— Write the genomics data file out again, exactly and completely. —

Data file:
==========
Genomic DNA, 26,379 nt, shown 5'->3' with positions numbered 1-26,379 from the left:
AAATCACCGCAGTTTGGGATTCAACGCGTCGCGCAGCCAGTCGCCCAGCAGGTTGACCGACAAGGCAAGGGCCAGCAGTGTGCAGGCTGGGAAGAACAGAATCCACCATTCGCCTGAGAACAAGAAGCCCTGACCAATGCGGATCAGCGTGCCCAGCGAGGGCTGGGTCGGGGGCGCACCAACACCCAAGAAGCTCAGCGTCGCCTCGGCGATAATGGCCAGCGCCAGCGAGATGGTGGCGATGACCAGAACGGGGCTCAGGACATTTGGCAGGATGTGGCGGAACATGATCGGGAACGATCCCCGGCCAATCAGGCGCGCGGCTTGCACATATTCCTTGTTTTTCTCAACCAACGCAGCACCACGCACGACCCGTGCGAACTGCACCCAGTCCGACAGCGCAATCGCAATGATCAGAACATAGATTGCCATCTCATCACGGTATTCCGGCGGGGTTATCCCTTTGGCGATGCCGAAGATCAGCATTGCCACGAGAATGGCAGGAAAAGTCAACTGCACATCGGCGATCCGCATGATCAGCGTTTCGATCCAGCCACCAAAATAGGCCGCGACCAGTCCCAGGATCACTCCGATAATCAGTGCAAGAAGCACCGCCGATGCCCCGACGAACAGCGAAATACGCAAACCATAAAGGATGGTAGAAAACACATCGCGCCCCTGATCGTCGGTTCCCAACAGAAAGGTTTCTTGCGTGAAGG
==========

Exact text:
Genomic DNA, 26,379 nt, shown 5'->3' with positions numbered 1-26,379 from the left:
AAATCACCGCAGTTTGGGATTCAACGCGTCGCGCAGCCAGTCGCCCAGCAGGTTGACCGACAAGGCAAGGGCCAGCAGTGTGCAGGCTGGGAAGAACAGAATCCACCATTCGCCTGAGAACAAGAAGCCCTGACCAATGCGGATCAGCGTGCCCAGCGAGGGCTGGGTCGGGGGCGCACCAACACCCAAGAAGCTCAGCGTCGCCTCGGCGATAATGGCCAGCGCCAGCGAGATGGTGGCGATGACCAGAACGGGGCTCAGGACATTTGGCAGGATGTGGCGGAACATGATCGGGAACGATCCCCGGCCAATCAGGCGCGCGGCTTGCACATATTCCTTGTTTTTCTCAACCAACGCAGCACCACGCACGACCCGTGCGAACTGCACCCAGTCCGACAGCGCAATCGCAATGATCAGAACATAGATTGCCATCTCATCACGGTATTCCGGCGGGGTTATCCCTTTGGCGATGCCGAAGATCAGCATTGCCACGAGAATGGCAGGAAAAGTCAACTGCACATCGGCGATCCGCATGATCAGCGTTTCGATCCAGCCACCAAAATAGGCCGCGACCAGTCCCAGGATCACTCCGATAATCAGTGCAAGAAGCACCGCCGATGCCCCGACGAACAGCGAAATACGCAAACCATAAAGGATGGTAGAAAACACATCGCGCCCCTGATCGTCGGTTCCCAACAGAAAGGTTTCTTGCGTGAAGG